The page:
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Unpacking Priti Patel's proposed asylum system

Last week, Priti Patel proposed a new asylum system, which she claims will stop people dying when travelling to the UK. In this article, I’ll try and unpack some of the comments in Priti Patel’s statement.

1) ‘Whether people enter the UK legally or illegally will have an impact on how their asylum claim progresses, and on their status in the UK if that claim is successful.’

Firstly, it is important to recognise that it is very difficult for asylum seekers to come to the UK ‘legally’: The only legal way for refugees to come to the UK is via UN resettlement schemes. Less than 1% of the world’s refugees are chosen for resettlement schemes, leaving the rest to remain in their home countries in danger or to try to escape to safety by other means. It is not possible to claim asylum in the UK from outside of the UK: those coming ‘illegally’ have done so because they are not able to come ‘legally’. This is the reason that people smugglers exist.

It has also become harder for families to reunite ‘legally’ since Brexit. Now families can only reunite if their family member in the UK has already been granted refugee status (this can take years to receive). Unaccompanied children can now only reunite with their parents: previously they could reunite with siblings, grandparents and uncles/aunts.

Secondly, it is not illegal to claim asylum: this is a human right. It is a myth that asylum seekers have to claim asylum in the first safe country they arrive in. The 1951 UN Convention states that ‘refugees shall not be penalized solely by reason of unlawful entry’.

Some people ask why asylum seekers choose to come to the UK rather than claiming asylum in other European countries. For a start, only about 5% of refugees who come to Europe journey onto the UK. Those that do continue their journeys to the UK normally have very good reasons for doing so: they may have family members in the UK or speak English. Some have experienced violence at the hands of police in European countries and are too scared to stay there.

2) ‘Since 2015, we have resettled almost 25,000 men, women and children seeking refuge from persecution across the world - more than any EU country.

This stat is based on refugees resettled through UN programmes, which represent a small minority of the total number of refugees settled.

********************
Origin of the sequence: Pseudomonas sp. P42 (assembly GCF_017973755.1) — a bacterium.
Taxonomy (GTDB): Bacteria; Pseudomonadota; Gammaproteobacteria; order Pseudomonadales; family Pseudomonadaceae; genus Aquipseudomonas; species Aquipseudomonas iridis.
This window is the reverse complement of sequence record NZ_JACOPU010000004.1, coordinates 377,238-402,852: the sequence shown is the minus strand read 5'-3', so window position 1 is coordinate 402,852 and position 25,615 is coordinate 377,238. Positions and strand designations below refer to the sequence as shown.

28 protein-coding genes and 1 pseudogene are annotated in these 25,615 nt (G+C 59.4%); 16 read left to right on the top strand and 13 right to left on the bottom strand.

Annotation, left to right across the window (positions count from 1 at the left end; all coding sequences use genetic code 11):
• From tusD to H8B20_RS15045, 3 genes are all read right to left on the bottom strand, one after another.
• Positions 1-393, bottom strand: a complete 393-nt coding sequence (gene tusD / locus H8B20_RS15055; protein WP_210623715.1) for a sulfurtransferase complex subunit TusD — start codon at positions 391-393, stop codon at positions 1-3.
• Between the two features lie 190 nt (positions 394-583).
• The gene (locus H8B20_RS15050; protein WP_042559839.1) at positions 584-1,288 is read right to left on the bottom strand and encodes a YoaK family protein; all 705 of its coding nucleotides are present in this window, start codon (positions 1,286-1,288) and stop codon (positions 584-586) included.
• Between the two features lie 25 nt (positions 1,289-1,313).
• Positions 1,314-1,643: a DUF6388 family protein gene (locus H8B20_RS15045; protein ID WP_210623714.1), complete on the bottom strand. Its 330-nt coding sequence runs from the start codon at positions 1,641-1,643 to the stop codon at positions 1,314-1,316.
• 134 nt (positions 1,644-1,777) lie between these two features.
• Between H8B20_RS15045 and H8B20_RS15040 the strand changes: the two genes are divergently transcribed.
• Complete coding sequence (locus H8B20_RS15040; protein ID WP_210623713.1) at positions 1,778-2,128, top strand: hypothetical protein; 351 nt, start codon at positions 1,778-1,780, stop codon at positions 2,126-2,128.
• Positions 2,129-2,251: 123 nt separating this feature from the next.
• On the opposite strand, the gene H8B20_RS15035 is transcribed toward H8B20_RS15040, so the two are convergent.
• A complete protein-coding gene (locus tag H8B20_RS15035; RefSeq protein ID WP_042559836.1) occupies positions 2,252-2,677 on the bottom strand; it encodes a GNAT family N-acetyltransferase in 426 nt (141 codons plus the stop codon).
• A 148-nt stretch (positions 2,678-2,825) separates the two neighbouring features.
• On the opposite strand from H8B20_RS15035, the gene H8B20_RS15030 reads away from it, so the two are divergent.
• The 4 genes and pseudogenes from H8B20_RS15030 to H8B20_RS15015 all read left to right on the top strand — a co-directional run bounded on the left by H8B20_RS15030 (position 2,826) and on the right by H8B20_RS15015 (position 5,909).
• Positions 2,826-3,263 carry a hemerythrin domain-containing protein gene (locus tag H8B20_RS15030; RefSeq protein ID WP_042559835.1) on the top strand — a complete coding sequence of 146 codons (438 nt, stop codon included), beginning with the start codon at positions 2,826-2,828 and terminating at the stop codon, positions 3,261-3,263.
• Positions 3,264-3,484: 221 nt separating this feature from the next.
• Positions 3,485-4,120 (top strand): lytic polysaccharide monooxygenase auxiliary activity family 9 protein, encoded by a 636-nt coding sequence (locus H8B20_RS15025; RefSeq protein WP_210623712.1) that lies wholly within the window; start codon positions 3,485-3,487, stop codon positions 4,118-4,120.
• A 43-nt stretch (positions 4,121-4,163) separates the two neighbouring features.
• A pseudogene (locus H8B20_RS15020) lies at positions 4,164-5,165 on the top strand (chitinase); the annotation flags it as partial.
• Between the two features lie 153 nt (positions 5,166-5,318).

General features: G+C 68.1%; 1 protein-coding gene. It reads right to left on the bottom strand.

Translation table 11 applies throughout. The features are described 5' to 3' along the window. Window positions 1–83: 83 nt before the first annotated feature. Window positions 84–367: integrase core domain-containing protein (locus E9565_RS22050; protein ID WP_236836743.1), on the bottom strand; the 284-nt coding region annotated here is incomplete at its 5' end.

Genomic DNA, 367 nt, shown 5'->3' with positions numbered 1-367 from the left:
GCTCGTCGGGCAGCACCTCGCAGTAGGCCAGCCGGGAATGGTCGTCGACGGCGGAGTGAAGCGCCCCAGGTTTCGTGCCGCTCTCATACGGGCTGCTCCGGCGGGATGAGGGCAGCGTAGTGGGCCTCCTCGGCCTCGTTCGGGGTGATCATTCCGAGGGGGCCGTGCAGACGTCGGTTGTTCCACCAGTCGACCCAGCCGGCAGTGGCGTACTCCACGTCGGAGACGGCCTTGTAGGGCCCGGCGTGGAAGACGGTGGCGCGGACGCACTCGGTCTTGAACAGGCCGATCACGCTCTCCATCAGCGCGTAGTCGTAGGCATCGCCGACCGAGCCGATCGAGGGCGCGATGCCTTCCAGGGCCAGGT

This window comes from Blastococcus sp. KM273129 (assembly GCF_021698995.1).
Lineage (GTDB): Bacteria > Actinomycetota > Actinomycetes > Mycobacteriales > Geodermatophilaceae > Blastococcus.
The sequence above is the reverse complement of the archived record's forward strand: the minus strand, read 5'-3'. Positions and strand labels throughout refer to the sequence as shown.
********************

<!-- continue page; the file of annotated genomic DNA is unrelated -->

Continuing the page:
3) ‘The capacity of our asylum system is not unlimited.’

This is obviously true, but the UK currently receives fewer claims than many other European countries. In 2019, the UK ranked 19th in terms of the number of asylum applications per capita for the EU, Iceland, Liechtenstein, Norway and Sweden. In fact, the number of asylum claims in the UK in 2020 was 18% lower than in 2019. The backlog of cases and the long waiting times could be alleviated by investing in more resources to process claims, rather than in increased Border Enforcement. 25,000 people may also sound like a high number, but in the context of a population of ~65 million it seems a lot smaller.

4) The majority of asylum seekers coming to the UK are men.

It’s true that more men than women claim asylum in the UK. However, there are good reasons for this: young men are more likely to be approached by groups such as the Taliban and ISIS or be conscripted into the army. Men are also more likely to be seen as threats by governments and to be targeted. It also seems strange to me that being male is a reason not to need protection from war or persecution.

5) This law is needed to prevent ‘dangerous foreign criminals’ from entering the UK.

The basis of the proposed law seems to be that the majority of asylum seekers trying to enter the UK via Europe are a threat to the UK. I have never yet met an asylum seeker who I thought would be a threat to the UK. I have met plenty of resilient, hardworking, generous, intelligent and funny people who it would be a pleasure to welcome to the UK.

What can I do?

Help Refugees has started a petition:

Safe Passage has written a letter which you can sign:

Where my stats are from:

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